I also think baseball should have a salary cap, just like football and basketball. I do realize that the bulk of TV money in baseball is local and team-based, not national and league-based as is the case with the NFL and the NBA. But this difference in revenue source doesn’t mean that grotesquely uneven spending from team to team is fair. It’s as if Yankee GM Brian Cashman were to start a Monopoly game with $15,000 instead of the rule-stipulated $1500 that almost all the rest of the teams start with, and then think he’s a genius when the last guy lands on Boardwalk and he wins. And I don’t care about the low team spending success of guys like Billy Beane. Those guys would also crush Cashman and Co. at rigged Monopoly.
UVA and Vanderbilt recently completed a really good College World Series and, rightly, almost no one cared. Baseball is the one sport of the Big Three in which college games are kept in proper perspective. The obvious reason? Baseball has a huge minor league system where lots of aspiring players go straight from high school. This means there is way less money involved in college baseball than in football and basketball, and much less hypocrisy about “scholar athletes.” The equally obvious solution? Football and basketball should develop their own minor leagues. Basketball has a sort of start here with its D league. The chance of this happening? Nil. Love that soccer term.
So that’s it for this time. Nobody asked me, but… this random ranting is kind of fun.
Monday, June 30, 2014
As a long time, which translates to long suffering, Mets fan, the question I have to ask myself is: What would I do differently? I f I had Sandy Alderson’s job, not an enviable task, how would the Mets be different? And my one line answer is: If I ran the Mets, the Mets would run.
And to be more specific, the 2015 Mets would run like the 1985 Cardinals.
The first fact to face is that no one will consistently hit the ball out of Citi Field, even with the fences brought in a tad. That was the lesson of Jason Bay, and the tragedy of David Wright, and the mistake in signing Curtis Granderson. If you need any single piece of evidence of how badly miscast Granderson is for that stadium, just think back to the player he was for three days last month at Yankee Stadium -- home runs on back-to-back days and a carefree swagger not seen at Citi.
The next thing to take into account is that Alderson, to his great credit, is building what could be a really good pitching staff of young guns in both the rotation and, finally, the pen.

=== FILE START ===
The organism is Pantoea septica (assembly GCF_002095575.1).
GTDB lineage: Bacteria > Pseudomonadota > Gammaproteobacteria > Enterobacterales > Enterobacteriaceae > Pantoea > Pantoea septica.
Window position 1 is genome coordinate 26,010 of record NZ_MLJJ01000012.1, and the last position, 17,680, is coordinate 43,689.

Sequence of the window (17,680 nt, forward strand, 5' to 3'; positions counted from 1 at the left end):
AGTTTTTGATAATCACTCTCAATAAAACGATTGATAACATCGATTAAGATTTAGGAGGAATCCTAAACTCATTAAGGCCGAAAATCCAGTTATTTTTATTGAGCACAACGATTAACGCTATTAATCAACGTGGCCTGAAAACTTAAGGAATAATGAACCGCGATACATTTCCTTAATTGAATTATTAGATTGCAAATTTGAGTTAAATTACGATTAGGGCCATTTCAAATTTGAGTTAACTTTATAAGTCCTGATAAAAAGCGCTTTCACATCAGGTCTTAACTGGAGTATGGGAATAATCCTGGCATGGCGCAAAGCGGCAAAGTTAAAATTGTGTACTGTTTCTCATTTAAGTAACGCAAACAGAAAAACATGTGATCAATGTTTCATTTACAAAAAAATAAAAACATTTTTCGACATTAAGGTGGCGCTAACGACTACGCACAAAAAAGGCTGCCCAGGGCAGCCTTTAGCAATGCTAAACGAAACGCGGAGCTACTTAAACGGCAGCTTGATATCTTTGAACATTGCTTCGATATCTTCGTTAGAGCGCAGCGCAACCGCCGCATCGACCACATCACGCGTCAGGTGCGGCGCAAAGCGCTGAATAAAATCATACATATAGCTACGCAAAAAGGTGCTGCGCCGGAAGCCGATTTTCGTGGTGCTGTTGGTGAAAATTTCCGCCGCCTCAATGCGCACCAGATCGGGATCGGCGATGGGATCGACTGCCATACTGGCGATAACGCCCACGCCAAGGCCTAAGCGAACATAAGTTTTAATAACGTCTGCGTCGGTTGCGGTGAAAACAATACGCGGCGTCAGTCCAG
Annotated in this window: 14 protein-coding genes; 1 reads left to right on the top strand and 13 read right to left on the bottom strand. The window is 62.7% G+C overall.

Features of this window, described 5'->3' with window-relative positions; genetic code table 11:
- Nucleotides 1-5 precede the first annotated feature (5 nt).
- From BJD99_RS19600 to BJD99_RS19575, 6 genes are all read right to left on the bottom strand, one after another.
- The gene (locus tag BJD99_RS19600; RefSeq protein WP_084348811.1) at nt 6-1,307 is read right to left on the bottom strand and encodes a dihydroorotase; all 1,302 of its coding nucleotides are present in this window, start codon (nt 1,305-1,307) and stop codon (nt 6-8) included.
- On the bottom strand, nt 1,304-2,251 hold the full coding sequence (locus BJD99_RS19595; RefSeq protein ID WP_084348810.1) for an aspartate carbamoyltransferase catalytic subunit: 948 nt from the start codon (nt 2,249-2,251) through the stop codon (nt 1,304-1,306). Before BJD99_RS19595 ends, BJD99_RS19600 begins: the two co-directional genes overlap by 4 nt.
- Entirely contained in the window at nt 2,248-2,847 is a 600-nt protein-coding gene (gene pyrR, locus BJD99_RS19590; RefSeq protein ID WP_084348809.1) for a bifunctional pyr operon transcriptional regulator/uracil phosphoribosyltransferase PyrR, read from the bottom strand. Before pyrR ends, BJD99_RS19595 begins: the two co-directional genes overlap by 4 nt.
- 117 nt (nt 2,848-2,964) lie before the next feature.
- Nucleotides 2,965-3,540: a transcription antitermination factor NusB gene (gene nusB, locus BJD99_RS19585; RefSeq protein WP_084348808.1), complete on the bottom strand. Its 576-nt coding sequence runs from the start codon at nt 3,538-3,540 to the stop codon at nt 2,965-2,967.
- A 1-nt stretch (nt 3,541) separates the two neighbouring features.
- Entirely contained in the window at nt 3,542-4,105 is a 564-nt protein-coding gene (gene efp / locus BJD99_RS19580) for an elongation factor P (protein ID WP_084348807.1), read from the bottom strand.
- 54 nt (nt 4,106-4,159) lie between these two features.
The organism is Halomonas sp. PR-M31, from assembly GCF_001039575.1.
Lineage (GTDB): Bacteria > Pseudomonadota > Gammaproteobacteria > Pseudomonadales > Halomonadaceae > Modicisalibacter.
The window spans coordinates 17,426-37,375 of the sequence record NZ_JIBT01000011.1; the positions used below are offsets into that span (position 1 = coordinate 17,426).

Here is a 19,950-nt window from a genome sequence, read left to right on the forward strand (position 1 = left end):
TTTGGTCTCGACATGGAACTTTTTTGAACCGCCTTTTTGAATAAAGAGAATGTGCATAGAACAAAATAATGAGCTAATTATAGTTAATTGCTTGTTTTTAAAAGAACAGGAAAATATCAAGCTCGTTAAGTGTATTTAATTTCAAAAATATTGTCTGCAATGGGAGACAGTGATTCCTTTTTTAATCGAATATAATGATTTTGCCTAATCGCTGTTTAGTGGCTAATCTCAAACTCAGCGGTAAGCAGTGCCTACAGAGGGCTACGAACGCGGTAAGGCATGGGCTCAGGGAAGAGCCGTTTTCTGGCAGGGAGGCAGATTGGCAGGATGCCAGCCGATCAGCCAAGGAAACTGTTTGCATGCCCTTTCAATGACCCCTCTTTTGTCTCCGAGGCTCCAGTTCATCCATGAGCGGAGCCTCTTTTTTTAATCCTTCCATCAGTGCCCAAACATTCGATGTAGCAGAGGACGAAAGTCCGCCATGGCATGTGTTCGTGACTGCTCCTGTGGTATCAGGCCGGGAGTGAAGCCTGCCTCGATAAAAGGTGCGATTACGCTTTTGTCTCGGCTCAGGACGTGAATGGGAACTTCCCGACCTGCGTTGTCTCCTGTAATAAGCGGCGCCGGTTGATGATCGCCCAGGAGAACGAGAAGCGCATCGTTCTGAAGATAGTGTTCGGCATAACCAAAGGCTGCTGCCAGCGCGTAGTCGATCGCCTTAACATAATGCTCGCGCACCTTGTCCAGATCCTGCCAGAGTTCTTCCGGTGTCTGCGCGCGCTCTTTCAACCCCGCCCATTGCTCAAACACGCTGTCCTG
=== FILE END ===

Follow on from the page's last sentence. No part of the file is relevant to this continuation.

So what should a GM do with a pitching-rich team in a cavernous ballpark? He shouldn’t stockpile power hitters, because his need is speed. And this leads us exactly to the 1985 Cardinals – a pitching-rich team, in a cavernous park, built on speed, especially in the outfield.
The beauty of outfield speed in this scenario is two-fold, with each fold so obvious that I can’t see how anyone, read Sandy Alderson, could miss it. First, if your team can’t generate runs the Earl Weaver way (“The best play in baseball is the three run homer”), then you play small ball with fast gap hitters. Guys who can steal bases, for sure, but these same guys can more frequently score from first on a double, from second on a single, tag from third on shallower fly balls, and ground into fewer double plays. And defensively, to bolster the confidence of a young pitching staff, they can run down anything hit anywhere near them, which is especially important when your outfield is vast. In Citi Field, speed is win-win on both sides of the ball.
Which leads me to the ‘85 Cardinals, a great team so little dependent on the long ball that their second baseman, Tommy Herr, was one of the very few players in major league history to have 100 more RBIs than home runs. With just 8 homers, Herr drove in 110 runs, and is to me symbolic of that team’s unique greatness.
But let’s look at that whole team.
That staff was everything we could ever hope this Mets staff could grow up to be. John Tudor went 21-8 with a 1.93 ERA. And yes, Tudor was nominally the ace, but Joaquin Andjuar also won 21. And Danny Cox won 18, with a 2.88 ERA.
And the pen? Remember that this was just before the era of the single, dominant 9th inning closer eating up saves. On that staff, five different pitchers had saves. Jeff Lahti led with 19, Ken Dayley had 11. After those two guys, the soon to be dominant Todd Worrell had 3 wins and 5 saves.
And now, the speed that supported that great staff.
In the outfield, there was Vince Coleman with his 110 stolen bases, followed by Willie McGee with 56 and Andy Van Slyke with 34. The fourth outfielder on that team, Lonnie Smith, stole a dozen bags in just 96 at bats.
And it wasn’t just the outfield. Second baseman Herr, the aforementioned RBI machine, also stole 31 bases. And his 31 was matched by his double play partner, a shortstop you may have heard of named Ozzie Smith. On this team, even the third baseman ran, with Terry Pendleton stealing 17 bases. Heck, platoon catcher Darrell Porter stole 6.
The only slow guy on this team, remembered now as the one power bat inserted in the line up in order to keep opposing pitchers honest, was first baseman Jack Clark. And how many home runs did team leader Clark hit? All of 22.
The ’85 Cardinals were not a team built on the long ball. But now, almost thirty years later, they are the model that I believe Alderson should be using to build the ’15 Mets on.